But Is It Safe?
“I have just recently discovered your website and its interesting and exciting information,” writes a new reader this month.
“However,” she continues, “I have to say that most all the countries you promote outside the EU as safe (this is part of your pitch) are regarded as unsafe to dangerous by different government agencies counseling their citizens about international travel, including Canada, the United States, France, and Switzerland.
“We have young children, and personal security is top on our priority list when it comes to making a move abroad…”
And then this, from another concerned reader, in response to a recent report we published on low-cost medical and dental care in Malaysia:
“Kuala Lumpur has the highest murder rate in the world! I would not go there if the dental work were free…”
Let’s take the general safety question first. In short, all the places we recommend are safe. We base this position not on government reports but on personal experience on the ground in each place and on the experience of our in-country contacts.
In fact, we eschew the warnings from, cautions by, and, in fact, most anything published courtesy of government agencies.
Imagine government agency postings for certain sections of Los Angeles? Or Baltimore, Maryland? Or Washington, D.C.? These are among the most dangerous places on earth. I speak from personal experience, having grown up in Baltimore, where I was mugged twice and where the murder rate most years is at least one per day.
U.S. and other government agencies publish their warnings to cover their derrieres. These warnings are based on bureaucratic interpretations of realities very far away and typically bear little resemblance to the actual realities.
We’ve had the experience, ourselves, many times, over the years, of being in the very spots that government agencies, CNN, Fox News, et al., were promoting as dangerous, riotous, and worse…only to look out our windows and shake our heads. Where’s the trouble, we’ve wondered? We didn’t see it and certainly weren’t affected by it.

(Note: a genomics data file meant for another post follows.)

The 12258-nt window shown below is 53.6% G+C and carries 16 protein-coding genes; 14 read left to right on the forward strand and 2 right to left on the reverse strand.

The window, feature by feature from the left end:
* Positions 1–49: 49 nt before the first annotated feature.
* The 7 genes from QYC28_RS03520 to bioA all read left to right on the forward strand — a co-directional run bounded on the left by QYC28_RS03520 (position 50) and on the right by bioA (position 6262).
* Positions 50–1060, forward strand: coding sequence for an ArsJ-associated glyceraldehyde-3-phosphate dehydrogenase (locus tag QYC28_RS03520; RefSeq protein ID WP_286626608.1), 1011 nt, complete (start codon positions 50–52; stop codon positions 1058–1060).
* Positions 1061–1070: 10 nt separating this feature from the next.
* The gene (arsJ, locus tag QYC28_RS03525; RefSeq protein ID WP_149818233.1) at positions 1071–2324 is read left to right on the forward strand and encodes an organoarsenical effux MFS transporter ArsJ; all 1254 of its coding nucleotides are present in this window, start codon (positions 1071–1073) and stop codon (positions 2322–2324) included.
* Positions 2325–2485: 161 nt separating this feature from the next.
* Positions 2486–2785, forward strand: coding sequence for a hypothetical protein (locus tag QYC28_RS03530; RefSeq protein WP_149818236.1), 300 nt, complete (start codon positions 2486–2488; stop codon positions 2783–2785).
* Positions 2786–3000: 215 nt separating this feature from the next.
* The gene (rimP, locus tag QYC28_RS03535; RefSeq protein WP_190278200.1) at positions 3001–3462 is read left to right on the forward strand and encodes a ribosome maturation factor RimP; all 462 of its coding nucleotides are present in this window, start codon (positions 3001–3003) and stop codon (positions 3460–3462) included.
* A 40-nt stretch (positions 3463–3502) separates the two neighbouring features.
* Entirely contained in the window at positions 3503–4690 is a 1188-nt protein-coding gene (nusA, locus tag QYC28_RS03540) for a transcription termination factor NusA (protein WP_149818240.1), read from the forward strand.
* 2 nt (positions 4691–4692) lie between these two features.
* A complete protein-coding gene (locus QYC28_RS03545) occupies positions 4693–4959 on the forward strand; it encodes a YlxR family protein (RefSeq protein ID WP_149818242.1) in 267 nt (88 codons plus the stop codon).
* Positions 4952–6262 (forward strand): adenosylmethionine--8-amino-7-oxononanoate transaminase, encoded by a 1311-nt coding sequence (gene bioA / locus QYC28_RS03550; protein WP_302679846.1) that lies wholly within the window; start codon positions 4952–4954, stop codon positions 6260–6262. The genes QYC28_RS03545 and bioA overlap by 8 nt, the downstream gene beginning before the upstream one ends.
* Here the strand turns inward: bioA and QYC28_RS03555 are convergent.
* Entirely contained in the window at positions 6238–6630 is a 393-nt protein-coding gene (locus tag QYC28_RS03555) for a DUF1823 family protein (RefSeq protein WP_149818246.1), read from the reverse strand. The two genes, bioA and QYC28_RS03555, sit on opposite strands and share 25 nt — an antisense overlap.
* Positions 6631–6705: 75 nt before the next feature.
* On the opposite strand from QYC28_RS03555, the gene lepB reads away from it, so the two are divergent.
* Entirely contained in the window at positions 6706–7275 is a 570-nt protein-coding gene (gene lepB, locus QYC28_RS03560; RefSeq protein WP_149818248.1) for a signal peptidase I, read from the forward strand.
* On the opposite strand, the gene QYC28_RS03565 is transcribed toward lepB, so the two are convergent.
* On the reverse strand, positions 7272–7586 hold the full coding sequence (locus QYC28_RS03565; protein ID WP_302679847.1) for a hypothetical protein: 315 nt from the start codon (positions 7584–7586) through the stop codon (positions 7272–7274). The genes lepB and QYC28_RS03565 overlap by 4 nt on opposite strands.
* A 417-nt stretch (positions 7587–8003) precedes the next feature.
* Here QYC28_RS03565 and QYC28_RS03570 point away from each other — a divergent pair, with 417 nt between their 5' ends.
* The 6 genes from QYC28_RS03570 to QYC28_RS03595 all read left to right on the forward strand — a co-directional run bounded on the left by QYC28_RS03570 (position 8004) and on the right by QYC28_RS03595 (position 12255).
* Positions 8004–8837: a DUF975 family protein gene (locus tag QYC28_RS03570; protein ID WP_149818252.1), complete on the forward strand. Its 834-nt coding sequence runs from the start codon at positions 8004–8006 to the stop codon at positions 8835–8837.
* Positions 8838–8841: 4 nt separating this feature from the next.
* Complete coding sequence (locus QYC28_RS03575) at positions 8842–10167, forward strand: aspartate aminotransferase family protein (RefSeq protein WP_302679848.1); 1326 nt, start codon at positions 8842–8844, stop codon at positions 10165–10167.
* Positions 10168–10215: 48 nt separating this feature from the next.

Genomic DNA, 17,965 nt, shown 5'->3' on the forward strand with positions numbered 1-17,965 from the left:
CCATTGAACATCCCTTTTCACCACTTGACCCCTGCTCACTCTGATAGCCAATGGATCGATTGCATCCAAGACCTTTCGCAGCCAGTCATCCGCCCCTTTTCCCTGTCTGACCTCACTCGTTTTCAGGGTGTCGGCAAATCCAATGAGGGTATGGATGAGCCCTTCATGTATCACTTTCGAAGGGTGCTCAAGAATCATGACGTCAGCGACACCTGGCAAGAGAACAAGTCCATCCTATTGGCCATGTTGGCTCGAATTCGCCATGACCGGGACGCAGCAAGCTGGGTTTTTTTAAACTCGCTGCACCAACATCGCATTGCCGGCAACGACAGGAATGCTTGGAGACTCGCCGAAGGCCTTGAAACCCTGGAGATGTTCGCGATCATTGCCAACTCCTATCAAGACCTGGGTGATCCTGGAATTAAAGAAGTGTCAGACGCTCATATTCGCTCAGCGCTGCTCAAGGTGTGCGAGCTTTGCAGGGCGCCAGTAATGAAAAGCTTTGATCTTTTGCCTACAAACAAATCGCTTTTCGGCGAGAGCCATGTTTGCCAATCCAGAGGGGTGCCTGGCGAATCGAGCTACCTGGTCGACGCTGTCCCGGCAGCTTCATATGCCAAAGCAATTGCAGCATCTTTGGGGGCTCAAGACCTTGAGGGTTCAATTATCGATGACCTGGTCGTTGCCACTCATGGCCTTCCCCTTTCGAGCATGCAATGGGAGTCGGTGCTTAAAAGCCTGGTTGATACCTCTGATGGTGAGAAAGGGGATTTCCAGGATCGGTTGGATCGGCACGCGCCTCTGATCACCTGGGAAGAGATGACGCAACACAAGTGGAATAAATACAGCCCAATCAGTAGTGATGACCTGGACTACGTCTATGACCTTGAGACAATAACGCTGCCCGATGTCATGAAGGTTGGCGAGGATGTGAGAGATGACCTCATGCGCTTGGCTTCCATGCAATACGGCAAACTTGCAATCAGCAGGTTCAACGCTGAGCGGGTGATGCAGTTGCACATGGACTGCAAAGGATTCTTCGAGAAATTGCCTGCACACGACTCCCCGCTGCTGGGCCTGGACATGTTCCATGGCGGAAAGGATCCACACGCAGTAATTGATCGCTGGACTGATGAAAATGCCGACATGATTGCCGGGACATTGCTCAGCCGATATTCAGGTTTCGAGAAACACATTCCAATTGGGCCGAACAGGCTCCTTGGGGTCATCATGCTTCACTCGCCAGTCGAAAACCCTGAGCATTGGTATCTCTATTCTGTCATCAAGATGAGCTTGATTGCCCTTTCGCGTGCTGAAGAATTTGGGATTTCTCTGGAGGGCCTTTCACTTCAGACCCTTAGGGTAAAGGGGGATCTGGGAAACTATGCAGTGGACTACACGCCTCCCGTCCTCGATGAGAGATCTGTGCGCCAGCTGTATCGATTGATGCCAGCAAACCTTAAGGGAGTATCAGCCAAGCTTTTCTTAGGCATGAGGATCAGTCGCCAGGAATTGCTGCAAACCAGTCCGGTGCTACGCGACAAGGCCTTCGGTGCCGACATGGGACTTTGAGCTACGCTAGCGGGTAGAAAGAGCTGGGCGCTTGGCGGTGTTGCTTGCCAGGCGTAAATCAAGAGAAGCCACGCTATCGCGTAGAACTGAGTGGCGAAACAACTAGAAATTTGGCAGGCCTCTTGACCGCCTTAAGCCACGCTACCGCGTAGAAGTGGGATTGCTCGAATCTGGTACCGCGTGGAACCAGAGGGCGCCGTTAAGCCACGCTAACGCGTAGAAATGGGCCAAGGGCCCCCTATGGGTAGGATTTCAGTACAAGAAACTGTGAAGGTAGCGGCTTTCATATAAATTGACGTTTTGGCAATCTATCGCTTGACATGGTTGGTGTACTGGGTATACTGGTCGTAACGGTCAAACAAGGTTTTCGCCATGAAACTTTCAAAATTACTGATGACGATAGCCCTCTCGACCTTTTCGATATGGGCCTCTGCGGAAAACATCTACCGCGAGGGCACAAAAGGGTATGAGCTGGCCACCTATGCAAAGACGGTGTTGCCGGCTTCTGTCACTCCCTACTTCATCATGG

Again, all the places we recommend are safe. When this changes, we say so (as in certain sections of Thailand earlier this year, from where Intrepid Correspondent Paul Terhorst reported at the time).
Many of the places we recommend are places where I have traveled myself, as a woman, on my own, including with my children when they were very young. And all are places I would travel now without concern.
This includes the featured destination in this month’s issue. The reader who wrote recently to inform us that Kuala Lumpur has the highest murder rate in the world was somehow misinformed.
World’s most murderous city? That’d be Juarez City, Mexico. In our research, we’ve been unable to find Kuala Lumpur on any list of the world’s most dangerous places to spend time.
No place is 100% crime-free, of course, and K.L. has a history of street crime. The country is addressing this, and petty street crime is down more than 35% in the first five months of this year compared with the same period in 2009.
None of this is to say that K.L. is the place for you to plan your retirement.
On the other hand, Asia Correspondent Wendy Justice makes a strong and tempting case for how interesting, enjoyable, and affordable your new life in this part of the world could be in this month’s issue of my Overseas Retirement Letter, in final stages of production now.